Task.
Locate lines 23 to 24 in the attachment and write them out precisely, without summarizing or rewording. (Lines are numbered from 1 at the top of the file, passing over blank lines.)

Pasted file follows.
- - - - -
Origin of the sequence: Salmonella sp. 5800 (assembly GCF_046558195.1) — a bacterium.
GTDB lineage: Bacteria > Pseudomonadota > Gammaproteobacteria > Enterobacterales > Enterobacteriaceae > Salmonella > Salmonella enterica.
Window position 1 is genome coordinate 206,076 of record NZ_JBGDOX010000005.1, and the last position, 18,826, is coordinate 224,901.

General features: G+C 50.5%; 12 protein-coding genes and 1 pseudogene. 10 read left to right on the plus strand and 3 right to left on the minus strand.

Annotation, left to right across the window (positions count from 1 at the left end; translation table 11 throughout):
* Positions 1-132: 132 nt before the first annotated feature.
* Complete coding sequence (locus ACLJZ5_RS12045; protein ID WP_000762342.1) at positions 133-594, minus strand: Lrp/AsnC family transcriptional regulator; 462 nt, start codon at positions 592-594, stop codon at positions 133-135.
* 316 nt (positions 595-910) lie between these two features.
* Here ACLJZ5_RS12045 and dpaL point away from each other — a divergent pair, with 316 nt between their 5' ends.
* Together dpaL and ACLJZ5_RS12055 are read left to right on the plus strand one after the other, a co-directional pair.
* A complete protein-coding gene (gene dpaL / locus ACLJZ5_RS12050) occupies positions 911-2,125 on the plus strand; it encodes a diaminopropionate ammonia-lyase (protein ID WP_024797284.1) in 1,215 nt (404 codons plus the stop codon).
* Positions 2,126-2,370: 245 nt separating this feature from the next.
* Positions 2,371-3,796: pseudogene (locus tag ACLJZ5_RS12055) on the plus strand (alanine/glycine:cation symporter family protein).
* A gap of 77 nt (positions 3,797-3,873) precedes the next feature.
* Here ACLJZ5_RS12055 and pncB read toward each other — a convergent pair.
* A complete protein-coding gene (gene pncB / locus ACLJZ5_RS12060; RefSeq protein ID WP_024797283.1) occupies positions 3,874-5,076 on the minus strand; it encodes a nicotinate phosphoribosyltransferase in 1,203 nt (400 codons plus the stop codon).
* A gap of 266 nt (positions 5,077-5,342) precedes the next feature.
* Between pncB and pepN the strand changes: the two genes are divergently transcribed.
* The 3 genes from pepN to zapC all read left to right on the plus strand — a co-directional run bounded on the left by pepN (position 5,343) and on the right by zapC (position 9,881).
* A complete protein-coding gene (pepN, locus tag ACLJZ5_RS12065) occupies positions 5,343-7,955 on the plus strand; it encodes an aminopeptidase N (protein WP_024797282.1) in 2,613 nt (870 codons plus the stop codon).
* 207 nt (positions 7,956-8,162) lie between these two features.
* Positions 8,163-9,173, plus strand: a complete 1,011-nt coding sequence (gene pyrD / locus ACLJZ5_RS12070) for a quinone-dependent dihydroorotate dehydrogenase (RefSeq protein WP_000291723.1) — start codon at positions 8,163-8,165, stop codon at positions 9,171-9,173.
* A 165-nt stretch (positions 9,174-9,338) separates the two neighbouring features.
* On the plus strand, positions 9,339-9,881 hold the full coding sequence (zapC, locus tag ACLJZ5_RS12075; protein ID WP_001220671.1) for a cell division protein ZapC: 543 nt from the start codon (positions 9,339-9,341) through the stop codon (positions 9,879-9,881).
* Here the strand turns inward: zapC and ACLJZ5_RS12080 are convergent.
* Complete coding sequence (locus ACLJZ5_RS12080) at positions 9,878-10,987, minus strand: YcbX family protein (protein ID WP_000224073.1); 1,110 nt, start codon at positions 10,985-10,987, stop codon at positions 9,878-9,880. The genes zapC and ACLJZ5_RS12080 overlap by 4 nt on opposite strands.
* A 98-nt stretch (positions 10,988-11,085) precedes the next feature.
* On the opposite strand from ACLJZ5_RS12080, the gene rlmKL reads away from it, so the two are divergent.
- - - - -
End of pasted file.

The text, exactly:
* A 165-nt stretch (positions 9,174-9,338) separates the two neighbouring features.
* On the plus strand, positions 9,339-9,881 hold the full coding sequence (zapC, locus tag ACLJZ5_RS12075; protein ID WP_001220671.1) for a cell division protein ZapC: 543 nt from the start codon (positions 9,339-9,341) through the stop codon (positions 9,879-9,881).